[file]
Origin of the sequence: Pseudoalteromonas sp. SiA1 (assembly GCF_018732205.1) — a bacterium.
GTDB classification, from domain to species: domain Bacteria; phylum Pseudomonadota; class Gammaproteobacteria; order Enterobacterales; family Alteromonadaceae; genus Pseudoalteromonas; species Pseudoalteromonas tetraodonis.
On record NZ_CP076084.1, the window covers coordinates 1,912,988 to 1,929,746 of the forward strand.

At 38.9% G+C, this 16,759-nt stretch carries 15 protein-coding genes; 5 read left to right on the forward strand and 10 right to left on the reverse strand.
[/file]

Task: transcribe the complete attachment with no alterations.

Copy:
Origin of the sequence: Pseudoalteromonas sp. SiA1 (assembly GCF_018732205.1) — a bacterium.
GTDB classification, from domain to species: domain Bacteria; phylum Pseudomonadota; class Gammaproteobacteria; order Enterobacterales; family Alteromonadaceae; genus Pseudoalteromonas; species Pseudoalteromonas tetraodonis.
On record NZ_CP076084.1, the window covers coordinates 1,912,988 to 1,929,746 of the forward strand.

At 38.9% G+C, this 16,759-nt stretch carries 15 protein-coding genes; 5 read left to right on the forward strand and 10 right to left on the reverse strand.